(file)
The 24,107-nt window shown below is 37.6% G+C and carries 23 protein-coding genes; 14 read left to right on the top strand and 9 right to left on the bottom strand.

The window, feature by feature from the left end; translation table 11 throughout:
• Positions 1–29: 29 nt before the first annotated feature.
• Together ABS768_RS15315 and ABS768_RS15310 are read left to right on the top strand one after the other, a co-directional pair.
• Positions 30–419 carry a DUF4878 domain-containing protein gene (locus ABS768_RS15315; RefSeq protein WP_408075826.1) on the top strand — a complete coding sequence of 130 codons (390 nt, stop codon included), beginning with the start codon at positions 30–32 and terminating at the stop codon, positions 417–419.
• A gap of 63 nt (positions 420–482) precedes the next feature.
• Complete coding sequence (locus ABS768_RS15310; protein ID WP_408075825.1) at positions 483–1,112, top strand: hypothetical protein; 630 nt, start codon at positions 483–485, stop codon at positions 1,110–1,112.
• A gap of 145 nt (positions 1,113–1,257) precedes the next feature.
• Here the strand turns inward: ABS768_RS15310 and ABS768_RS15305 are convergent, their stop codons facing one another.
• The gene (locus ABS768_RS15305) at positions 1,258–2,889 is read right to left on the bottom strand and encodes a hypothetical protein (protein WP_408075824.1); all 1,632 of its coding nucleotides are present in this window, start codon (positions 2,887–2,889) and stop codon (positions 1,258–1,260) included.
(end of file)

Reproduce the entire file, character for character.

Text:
The 24,107-nt window shown below is 37.6% G+C and carries 23 protein-coding genes; 14 read left to right on the top strand and 9 right to left on the bottom strand.

The window, feature by feature from the left end; translation table 11 throughout:
• Positions 1–29: 29 nt before the first annotated feature.
• Together ABS768_RS15315 and ABS768_RS15310 are read left to right on the top strand one after the other, a co-directional pair.
• Positions 30–419 carry a DUF4878 domain-containing protein gene (locus ABS768_RS15315; RefSeq protein WP_408075826.1) on the top strand — a complete coding sequence of 130 codons (390 nt, stop codon included), beginning with the start codon at positions 30–32 and terminating at the stop codon, positions 417–419.
• A gap of 63 nt (positions 420–482) precedes the next feature.
• Complete coding sequence (locus ABS768_RS15310; protein ID WP_408075825.1) at positions 483–1,112, top strand: hypothetical protein; 630 nt, start codon at positions 483–485, stop codon at positions 1,110–1,112.
• A gap of 145 nt (positions 1,113–1,257) precedes the next feature.
• Here the strand turns inward: ABS768_RS15310 and ABS768_RS15305 are convergent, their stop codons facing one another.
• The gene (locus ABS768_RS15305) at positions 1,258–2,889 is read right to left on the bottom strand and encodes a hypothetical protein (protein WP_408075824.1); all 1,632 of its coding nucleotides are present in this window, start codon (positions 2,887–2,889) and stop codon (positions 1,258–1,260) included.